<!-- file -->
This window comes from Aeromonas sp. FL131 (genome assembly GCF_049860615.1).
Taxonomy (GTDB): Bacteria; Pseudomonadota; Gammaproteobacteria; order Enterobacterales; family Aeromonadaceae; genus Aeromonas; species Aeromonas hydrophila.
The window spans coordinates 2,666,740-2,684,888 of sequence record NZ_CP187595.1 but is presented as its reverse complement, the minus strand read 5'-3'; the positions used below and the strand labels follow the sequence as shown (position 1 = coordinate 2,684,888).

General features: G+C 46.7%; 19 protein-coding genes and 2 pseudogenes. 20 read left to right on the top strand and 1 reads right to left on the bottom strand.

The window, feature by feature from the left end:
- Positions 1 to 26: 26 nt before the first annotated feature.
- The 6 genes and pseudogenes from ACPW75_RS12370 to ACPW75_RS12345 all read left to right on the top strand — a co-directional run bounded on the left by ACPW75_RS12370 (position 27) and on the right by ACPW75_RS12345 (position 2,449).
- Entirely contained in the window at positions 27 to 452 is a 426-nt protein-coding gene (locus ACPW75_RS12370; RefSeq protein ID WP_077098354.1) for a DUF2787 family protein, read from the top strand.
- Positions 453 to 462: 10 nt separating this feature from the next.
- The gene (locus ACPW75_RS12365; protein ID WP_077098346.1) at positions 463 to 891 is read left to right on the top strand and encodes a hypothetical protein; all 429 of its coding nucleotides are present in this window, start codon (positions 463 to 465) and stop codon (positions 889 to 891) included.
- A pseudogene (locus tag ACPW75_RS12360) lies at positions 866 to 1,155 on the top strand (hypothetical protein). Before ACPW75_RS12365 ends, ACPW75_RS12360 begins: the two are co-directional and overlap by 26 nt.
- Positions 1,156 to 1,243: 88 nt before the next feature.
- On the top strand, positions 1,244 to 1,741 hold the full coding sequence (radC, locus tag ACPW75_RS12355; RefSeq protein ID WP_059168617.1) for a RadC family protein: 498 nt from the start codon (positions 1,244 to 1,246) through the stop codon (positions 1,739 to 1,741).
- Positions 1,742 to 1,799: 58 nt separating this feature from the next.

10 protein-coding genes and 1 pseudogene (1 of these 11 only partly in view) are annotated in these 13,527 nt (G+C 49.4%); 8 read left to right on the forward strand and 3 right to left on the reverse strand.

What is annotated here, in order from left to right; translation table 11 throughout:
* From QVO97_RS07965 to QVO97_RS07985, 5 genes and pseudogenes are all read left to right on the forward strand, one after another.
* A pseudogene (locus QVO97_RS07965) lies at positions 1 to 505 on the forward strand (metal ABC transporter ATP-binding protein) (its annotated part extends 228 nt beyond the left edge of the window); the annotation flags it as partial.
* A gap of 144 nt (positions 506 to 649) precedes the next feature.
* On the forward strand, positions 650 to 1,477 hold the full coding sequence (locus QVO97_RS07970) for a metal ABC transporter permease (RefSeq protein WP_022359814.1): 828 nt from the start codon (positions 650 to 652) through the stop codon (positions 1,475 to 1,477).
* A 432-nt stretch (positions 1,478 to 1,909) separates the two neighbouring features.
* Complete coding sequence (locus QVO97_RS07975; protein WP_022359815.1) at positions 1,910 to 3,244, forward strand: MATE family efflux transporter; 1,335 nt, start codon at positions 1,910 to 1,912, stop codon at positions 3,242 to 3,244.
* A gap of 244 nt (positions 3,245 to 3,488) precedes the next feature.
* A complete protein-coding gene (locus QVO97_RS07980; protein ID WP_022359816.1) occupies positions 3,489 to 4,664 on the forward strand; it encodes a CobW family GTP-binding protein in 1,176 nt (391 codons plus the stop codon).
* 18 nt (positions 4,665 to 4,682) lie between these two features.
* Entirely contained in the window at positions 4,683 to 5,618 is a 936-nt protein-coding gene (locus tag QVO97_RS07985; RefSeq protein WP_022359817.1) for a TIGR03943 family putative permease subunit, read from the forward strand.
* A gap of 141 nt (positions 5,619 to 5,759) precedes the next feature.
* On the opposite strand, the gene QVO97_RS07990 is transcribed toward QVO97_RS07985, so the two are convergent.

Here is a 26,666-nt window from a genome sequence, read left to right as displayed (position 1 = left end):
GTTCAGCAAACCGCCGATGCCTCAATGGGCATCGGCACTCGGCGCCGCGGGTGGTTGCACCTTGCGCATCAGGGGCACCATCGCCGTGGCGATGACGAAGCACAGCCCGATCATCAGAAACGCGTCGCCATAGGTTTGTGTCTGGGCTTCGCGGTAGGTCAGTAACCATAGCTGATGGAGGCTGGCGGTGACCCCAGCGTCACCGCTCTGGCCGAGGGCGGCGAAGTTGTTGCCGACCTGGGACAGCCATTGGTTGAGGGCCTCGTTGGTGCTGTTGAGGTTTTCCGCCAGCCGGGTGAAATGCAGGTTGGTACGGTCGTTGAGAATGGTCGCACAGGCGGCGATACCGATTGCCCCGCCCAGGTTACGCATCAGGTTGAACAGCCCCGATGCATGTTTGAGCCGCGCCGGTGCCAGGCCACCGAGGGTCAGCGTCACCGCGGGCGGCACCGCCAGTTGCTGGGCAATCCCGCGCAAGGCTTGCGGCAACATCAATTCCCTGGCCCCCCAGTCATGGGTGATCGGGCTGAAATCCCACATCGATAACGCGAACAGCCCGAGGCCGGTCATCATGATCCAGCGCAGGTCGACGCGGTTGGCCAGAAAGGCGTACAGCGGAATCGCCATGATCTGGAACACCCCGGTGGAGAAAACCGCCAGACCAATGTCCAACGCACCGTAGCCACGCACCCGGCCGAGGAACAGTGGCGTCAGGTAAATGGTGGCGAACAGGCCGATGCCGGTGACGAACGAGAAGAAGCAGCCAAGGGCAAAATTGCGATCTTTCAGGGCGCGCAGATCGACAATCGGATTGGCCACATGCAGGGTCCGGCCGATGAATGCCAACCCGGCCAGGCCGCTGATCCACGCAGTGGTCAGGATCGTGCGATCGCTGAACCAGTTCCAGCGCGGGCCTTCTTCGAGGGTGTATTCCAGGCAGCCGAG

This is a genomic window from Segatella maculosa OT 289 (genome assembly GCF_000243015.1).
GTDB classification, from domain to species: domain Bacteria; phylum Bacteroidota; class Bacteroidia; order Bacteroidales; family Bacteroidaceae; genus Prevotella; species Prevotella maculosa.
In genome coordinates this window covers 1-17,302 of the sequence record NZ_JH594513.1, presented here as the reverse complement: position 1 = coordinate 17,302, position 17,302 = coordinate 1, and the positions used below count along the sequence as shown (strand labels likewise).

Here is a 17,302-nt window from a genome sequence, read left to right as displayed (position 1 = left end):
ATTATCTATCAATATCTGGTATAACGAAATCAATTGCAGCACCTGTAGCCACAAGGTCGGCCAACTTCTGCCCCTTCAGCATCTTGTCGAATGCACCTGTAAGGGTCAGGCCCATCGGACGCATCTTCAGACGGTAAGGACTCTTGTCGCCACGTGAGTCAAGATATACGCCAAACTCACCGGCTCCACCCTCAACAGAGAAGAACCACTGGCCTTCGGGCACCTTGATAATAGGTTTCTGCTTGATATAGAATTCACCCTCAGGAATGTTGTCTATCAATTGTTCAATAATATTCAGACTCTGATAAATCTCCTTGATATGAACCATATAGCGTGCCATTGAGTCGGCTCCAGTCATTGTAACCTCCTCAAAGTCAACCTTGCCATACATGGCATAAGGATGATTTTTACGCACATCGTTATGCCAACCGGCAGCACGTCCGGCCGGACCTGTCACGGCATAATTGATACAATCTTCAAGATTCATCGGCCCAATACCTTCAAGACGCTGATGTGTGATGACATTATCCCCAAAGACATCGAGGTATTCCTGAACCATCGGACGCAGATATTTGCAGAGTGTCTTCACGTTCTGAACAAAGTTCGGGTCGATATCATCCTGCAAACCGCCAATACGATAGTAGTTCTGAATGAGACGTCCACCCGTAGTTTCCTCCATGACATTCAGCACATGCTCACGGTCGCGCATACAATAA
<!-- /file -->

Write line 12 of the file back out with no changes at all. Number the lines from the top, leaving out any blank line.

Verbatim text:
- Positions 1,156 to 1,243: 88 nt before the next feature.